NewsRegionOakland County


Working together to restore history in Walled Lake

Posted at 6:37 PM, Jun 23, 2020
and last updated 2020-06-23 18:37:42-04

(WXYZ) — Walled Lake is a small city, but its history is anything but.

7 Action News Reporter Andrea Isom went to a home where strangers helped people escape captivity, hundreds of years ago.

“It is important that we never forget that every life has meaning. And there is no such thing as a person who is beholden to someone else, other than themselves and their creator,” says Walled Lake City Councilman John Owsinek.

The Banks-Dolbeer-Bradley Foster Farm House is a part of Walled Lake's earliest history.

“My Dad was a Civil War Historian and I would hear about how the slaves would stop overnight there and there was an old shed and there would be food and clothing and money for them to travel on their way to the next location,” says Walled Lake Mayor, Linda Ackley.

At great risks to themselves and their family, they used their home as a last stop on the Underground Railroad.

“It is a historical home in Walled Lake and I don’t want to see it destroyed,” says Ackley.

In the mid-1990s the City Council decided to restore it. However, there was not much money to go toward the mission. Some time went by, and several years later they began to do the work themselves.

“We would spend our Saturdays and Sundays down here. We got a lot accomplished but there is still so much more to do," says Ackley.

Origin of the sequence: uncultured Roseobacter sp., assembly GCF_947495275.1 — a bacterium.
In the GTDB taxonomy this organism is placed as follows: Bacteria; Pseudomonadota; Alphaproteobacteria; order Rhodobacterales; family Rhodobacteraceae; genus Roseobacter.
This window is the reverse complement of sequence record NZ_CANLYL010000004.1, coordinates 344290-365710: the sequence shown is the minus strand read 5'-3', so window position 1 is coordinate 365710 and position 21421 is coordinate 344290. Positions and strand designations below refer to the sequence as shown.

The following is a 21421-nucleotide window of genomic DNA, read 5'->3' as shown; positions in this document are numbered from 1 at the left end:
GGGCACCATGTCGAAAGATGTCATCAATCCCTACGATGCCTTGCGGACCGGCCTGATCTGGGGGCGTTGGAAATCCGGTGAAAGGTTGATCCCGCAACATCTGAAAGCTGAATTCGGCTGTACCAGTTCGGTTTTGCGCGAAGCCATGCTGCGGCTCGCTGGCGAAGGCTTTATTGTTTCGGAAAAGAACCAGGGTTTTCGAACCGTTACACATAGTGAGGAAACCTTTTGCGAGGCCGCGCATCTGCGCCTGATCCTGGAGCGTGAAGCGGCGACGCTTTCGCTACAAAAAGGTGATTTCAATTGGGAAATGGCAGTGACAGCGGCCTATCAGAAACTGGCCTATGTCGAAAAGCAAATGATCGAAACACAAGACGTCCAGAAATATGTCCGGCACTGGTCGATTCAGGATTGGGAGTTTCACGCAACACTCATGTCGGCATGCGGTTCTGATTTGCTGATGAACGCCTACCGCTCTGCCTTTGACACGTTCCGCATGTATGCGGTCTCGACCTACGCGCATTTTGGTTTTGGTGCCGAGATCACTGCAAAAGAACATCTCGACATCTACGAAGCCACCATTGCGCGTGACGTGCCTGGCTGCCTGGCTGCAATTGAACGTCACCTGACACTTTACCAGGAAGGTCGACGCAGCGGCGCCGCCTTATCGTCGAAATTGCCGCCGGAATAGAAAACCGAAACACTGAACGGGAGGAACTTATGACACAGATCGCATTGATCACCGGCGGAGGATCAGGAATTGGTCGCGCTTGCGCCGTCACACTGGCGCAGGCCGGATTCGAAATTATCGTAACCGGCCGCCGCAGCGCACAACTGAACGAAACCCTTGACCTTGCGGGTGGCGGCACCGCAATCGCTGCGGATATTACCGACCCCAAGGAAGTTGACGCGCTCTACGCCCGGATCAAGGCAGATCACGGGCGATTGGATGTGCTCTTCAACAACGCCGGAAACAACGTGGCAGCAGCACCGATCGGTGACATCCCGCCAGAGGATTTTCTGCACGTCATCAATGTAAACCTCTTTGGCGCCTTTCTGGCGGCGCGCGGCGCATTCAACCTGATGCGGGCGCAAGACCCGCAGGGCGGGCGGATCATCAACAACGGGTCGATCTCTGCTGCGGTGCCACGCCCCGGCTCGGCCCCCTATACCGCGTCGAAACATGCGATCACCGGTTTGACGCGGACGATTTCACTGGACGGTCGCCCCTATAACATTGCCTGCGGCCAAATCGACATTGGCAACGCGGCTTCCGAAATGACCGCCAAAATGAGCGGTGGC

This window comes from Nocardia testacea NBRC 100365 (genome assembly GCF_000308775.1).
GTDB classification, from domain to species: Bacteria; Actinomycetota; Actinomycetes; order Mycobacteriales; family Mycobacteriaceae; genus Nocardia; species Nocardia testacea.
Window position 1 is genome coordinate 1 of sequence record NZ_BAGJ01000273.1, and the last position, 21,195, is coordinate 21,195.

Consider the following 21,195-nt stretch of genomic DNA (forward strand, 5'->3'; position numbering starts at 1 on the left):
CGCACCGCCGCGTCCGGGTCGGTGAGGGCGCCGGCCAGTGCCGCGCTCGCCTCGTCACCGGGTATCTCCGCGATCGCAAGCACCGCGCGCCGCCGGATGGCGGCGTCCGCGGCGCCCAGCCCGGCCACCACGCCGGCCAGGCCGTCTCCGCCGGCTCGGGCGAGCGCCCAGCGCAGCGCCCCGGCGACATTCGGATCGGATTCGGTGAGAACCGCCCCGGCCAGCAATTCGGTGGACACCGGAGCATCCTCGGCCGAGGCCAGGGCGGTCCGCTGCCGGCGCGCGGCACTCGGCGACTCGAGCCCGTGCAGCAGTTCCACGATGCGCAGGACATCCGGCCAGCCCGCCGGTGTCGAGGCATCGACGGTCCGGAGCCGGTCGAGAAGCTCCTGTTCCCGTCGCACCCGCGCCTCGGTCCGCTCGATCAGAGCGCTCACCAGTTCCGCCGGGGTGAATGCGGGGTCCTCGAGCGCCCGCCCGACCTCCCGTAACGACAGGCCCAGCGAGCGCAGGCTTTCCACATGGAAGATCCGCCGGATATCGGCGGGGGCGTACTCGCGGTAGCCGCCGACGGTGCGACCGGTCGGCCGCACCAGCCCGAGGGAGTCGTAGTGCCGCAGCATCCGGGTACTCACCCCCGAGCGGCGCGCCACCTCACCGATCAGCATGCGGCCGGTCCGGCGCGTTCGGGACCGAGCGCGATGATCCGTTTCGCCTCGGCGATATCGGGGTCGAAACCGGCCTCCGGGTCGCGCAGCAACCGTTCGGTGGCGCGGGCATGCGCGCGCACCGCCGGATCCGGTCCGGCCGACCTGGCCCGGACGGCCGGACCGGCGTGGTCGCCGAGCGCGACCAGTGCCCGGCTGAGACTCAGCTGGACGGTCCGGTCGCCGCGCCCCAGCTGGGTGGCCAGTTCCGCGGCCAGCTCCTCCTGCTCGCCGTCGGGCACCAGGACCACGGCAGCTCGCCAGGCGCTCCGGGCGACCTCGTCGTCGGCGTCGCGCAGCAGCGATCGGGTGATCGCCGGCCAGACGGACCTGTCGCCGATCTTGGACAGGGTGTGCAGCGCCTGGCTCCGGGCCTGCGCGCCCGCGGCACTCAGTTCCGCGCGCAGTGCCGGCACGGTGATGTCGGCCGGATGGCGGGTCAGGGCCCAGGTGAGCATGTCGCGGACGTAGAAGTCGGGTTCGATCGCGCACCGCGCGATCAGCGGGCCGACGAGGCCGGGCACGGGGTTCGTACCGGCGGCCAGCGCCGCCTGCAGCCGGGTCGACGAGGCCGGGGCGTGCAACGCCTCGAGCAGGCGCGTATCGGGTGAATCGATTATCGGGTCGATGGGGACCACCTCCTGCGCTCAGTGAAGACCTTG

“I’ve heard the history of the house and I said, 'this is something important',” says Jerry Millen, owner of The Greenhouse of Walled Lake.

Millen has donated $10,000 to restart the renovation once and for all.

The hope is that, after seeing this story, businesses and restoration companies will want to step up and help in this effort.

“This is part of our history of helping leave any area of enslavement to freedom, it’s that road that every individual needs to understand. I would love to be able to leave this planet, knowing that the farmhouse is finally open for business, with a certificate of occupancy,” says Owsinek.

And ready for people to see, receive it, and use it to acknowledge the past.

“This needs to be talked about and people need to know about this place and understand what it meant,” says Millen.

Then and even today.

If you would like to get involved with this restoration project, the Walled Lake City Council and Jerry Millen of The Greenhouse of Walled Lake would welcome the help!

Jerry Millen - Owner, The Greenhouse of Walled Lake

Mayor Linda Ackley -

Councilman John Owsinek -

Bennett Lublin -